a pro script reader ponders movies, reading, writing and the occasional personal flashback

Thursday, October 20, 2005

When Careers Go To the Dark Side

So I'm leafing through the L.A. Times Calendar section this morning, when I come across an ad for a movie I've never heard of before. "National Lampoon Presents BARELY LEGAL". A closer examination reveals a really cheesy-looking R-rated teen comedy, apparently about a bunch of young men directing their own porn movie. It's opening in only a handful of theaters in the L.A. area.

(Aside -- remember when National Lampoon's name on a movie meant it was funny? Neither do I. Animal House, Vacation, and then the toilet).

Anyhow, I was about to turn the page, when I noticed who the director of Barely Legal is. David Mickey Evans.

Oh, hell.

For those of you who don't recognize the name, David Mickey Evans wrote RADIO FLYER, which is one of the first scripts I ever read, when I was first learning what a screenplay was. The script is a dark story about two unhappy little kids who build a rocketship out of a red wagon so that they can escape their abusive homelife.

It was a very good read, and even though when the movie ultimately came out (directed by Evans), it didn't quite work, it was still nice to see that Hollywood was willing to take a shot on a tale that never seemed all that commercial anyway.

I knew Evans then went on to write and direct THE SANDLOT, which certainly wasn't a disaster. And then he pretty much disappeared.

A quick imdb check reveals that he has done a lot of straight-to-video stuff, including The Sandlot 2, Beethoven 3 and Beethoven 4. And BARELY LEGAL, which turns out to actually be a 2003 movie called "After School Special", which may have even had a video release already (and which Evans didn't write).

I know that I'd be thrilled if anyone bought one of my scripts. But I have to think that Evans' is the kind of career trajectory that no one really wants when they start out in the business. I mean, where do you go after BARELY LEGAL?

I'm sure there's a great story behind all of this. But I'm pretty sure it's not a very happy one.


At 12:17 PM, Blogger PJ McIlvaine said...

Maybe you should ask David H. Steinberg at his Hollywhooped column at Done Deal. He wrote it.

At 12:29 PM, Blogger Scoopy said...

You never know why someone has vanished from the scene. Some very talented people aren't good at navigating the politics intrinsic to a long directorial career.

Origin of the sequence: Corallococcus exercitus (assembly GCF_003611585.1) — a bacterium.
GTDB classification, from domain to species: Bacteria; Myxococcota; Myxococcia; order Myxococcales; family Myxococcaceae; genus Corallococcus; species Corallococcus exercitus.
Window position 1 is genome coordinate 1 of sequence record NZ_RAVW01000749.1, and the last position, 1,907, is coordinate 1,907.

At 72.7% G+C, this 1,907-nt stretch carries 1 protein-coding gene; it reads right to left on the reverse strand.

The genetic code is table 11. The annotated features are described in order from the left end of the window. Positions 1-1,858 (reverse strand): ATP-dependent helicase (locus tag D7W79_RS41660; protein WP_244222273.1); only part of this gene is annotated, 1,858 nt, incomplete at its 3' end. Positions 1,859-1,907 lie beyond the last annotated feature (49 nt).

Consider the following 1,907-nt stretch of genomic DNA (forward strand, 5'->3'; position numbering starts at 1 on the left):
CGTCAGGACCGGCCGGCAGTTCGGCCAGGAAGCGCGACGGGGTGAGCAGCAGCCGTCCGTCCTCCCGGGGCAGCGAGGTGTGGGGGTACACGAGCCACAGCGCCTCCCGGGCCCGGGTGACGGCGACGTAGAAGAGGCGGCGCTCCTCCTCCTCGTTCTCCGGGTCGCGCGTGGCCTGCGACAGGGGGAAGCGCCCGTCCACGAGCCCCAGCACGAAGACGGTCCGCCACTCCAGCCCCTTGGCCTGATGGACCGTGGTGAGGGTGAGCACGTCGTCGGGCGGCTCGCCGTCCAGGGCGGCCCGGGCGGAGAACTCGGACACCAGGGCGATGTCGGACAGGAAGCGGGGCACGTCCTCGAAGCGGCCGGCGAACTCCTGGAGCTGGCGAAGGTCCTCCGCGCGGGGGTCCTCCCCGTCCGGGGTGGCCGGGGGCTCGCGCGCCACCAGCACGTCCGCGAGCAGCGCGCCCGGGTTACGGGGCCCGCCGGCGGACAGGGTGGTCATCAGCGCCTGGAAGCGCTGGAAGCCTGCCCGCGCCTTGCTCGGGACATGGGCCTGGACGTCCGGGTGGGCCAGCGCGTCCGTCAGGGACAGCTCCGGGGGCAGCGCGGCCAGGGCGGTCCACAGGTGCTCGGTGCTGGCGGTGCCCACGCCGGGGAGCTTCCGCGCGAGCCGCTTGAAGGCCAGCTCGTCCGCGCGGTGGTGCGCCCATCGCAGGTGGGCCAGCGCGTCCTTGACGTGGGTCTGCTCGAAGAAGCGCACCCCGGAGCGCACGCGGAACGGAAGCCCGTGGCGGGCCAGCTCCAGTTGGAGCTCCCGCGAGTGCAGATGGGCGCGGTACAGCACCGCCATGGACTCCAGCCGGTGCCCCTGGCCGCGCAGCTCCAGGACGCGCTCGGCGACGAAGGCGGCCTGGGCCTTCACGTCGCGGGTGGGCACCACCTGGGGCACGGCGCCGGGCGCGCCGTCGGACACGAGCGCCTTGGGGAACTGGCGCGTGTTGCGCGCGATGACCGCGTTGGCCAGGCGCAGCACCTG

Some people enjoy the drugs a little too much, or just can't get that next feature launched. When too much time goes by, suddenly they're not able to convince people that they're a good bet, just like actors who become stale and can't get another gig.

Sometimes there's no one good reason. It's ugly. Another reason to avoid the directing path.

At 1:03 PM, Blogger writebrother said...

He's got 8 writing credits, which is 8 more than most people will ever have. Everyone can't be the man in Hollywood, but he's still getting paid to do movies so he's doing just fine in my book.

I do agree that the National Lampoon brand has lost it's luster, although I enjoyed Van Wilder for what it was.

At 1:28 PM, Anonymous Annabel said...

I think I would rather not have a career in movies than to have one that was embarrassing. Maybe that is just me . . .

At 3:06 PM, Blogger CharlieDontSurf said...

Even Shane Black vanished for almost a decade.

At 3:06 PM, Blogger The Gambino Crime Family said...

Actually, he got yanked off Radio Flyer in the middle of shooting and replaced by Richard Donner. And you've got to remember this was at Columbia during the Peters/Guber regime. After that, I bet hanging out with half-naked 18-year-olds probably didn't seem all that bad.

At 5:37 PM, Anonymous Anonymous said...

I just finished reading a book of screenwriter interviews and they discuss Radio Flyer, how it had that abuse story running through stuff (the writing I mean, not the abuse)

At 6:08 PM, Anonymous Leif Smart said...

After Barely Legal, surely the only way is up? Please god, let it be the only way!

At 11:20 AM, Blogger Matt Waggoner said...

Well, everyone* wants a career in the Hollywood big time, but if you really love making movies (or TV), then as long as you're working at some level and making a decent living, eh. I certainly want to be, you know, writing the next War of the Worlds or whatever, but I won't be crushed if I end up writing the sequel to Plan 9 From Outer Space. As long as I get paid for it.

* Not everyone.

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